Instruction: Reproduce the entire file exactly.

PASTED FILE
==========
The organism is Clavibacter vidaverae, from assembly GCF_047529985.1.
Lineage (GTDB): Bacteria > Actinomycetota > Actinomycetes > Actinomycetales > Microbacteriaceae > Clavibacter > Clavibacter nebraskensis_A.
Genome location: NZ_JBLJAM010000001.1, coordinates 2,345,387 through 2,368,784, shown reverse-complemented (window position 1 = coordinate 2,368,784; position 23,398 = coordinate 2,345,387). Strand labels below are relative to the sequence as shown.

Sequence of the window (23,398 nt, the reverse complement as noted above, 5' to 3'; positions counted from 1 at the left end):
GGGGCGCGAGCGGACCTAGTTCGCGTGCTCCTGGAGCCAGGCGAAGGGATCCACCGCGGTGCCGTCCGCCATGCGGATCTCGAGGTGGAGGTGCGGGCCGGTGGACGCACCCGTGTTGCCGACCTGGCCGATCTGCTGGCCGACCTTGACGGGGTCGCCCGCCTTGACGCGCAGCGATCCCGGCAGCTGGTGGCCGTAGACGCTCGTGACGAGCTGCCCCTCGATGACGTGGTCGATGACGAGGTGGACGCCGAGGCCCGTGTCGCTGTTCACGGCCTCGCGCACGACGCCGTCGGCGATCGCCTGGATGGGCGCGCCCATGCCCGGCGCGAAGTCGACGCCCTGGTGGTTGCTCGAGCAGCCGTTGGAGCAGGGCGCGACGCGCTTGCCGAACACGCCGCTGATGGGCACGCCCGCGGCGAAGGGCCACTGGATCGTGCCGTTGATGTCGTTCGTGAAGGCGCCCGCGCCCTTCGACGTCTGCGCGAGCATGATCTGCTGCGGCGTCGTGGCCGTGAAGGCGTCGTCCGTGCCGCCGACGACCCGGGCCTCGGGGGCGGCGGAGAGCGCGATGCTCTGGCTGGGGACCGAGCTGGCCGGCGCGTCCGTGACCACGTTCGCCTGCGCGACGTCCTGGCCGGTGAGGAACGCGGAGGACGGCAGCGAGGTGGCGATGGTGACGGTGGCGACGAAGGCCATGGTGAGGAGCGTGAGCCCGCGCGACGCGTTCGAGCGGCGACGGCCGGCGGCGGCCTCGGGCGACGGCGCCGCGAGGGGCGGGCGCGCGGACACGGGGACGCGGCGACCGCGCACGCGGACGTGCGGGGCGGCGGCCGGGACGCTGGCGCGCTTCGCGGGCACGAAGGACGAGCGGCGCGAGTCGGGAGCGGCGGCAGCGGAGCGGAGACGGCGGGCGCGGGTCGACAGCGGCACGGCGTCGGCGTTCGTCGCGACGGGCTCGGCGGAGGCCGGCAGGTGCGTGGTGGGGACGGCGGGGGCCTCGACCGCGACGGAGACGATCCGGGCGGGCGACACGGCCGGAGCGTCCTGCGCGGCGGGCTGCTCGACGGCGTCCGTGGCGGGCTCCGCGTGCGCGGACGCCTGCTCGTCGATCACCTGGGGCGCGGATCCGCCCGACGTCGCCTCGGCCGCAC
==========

The organism is Clavibacter vidaverae, from assembly GCF_047529985.1.
Lineage (GTDB): Bacteria > Actinomycetota > Actinomycetes > Actinomycetales > Microbacteriaceae > Clavibacter > Clavibacter nebraskensis_A.
Genome location: NZ_JBLJAM010000001.1, coordinates 2,345,387 through 2,368,784, shown reverse-complemented (window position 1 = coordinate 2,368,784; position 23,398 = coordinate 2,345,387). Strand labels below are relative to the sequence as shown.

Sequence of the window (23,398 nt, the reverse complement as noted above, 5' to 3'; positions counted from 1 at the left end):
GGGGCGCGAGCGGACCTAGTTCGCGTGCTCCTGGAGCCAGGCGAAGGGATCCACCGCGGTGCCGTCCGCCATGCGGATCTCGAGGTGGAGGTGCGGGCCGGTGGACGCACCCGTGTTGCCGACCTGGCCGATCTGCTGGCCGACCTTGACGGGGTCGCCCGCCTTGACGCGCAGCGATCCCGGCAGCTGGTGGCCGTAGACGCTCGTGACGAGCTGCCCCTCGATGACGTGGTCGATGACGAGGTGGACGCCGAGGCCCGTGTCGCTGTTCACGGCCTCGCGCACGACGCCGTCGGCGATCGCCTGGATGGGCGCGCCCATGCCCGGCGCGAAGTCGACGCCCTGGTGGTTGCTCGAGCAGCCGTTGGAGCAGGGCGCGACGCGCTTGCCGAACACGCCGCTGATGGGCACGCCCGCGGCGAAGGGCCACTGGATCGTGCCGTTGATGTCGTTCGTGAAGGCGCCCGCGCCCTTCGACGTCTGCGCGAGCATGATCTGCTGCGGCGTCGTGGCCGTGAAGGCGTCGTCCGTGCCGCCGACGACCCGGGCCTCGGGGGCGGCGGAGAGCGCGATGCTCTGGCTGGGGACCGAGCTGGCCGGCGCGTCCGTGACCACGTTCGCCTGCGCGACGTCCTGGCCGGTGAGGAACGCGGAGGACGGCAGCGAGGTGGCGATGGTGACGGTGGCGACGAAGGCCATGGTGAGGAGCGTGAGCCCGCGCGACGCGTTCGAGCGGCGACGGCCGGCGGCGGCCTCGGGCGACGGCGCCGCGAGGGGCGGGCGCGCGGACACGGGGACGCGGCGACCGCGCACGCGGACGTGCGGGGCGGCGGCCGGGACGCTGGCGCGCTTCGCGGGCACGAAGGACGAGCGGCGCGAGTCGGGAGCGGCGGCAGCGGAGCGGAGACGGCGGGCGCGGGTCGACAGCGGCACGGCGTCGGCGTTCGTCGCGACGGGCTCGGCGGAGGCCGGCAGGTGCGTGGTGGGGACGGCGGGGGCCTCGACCGCGACGGAGACGATCCGGGCGGGCGACACGGCCGGAGCGTCCTGCGCGGCGGGCTGCTCGACGGCGTCCGTGGCGGGCTCCGCGTGCGCGGACGCCTGCTCGTCGATCACCTGGGGCGCGGATCCGCCCGACGTCGCCTCGGCCGCAC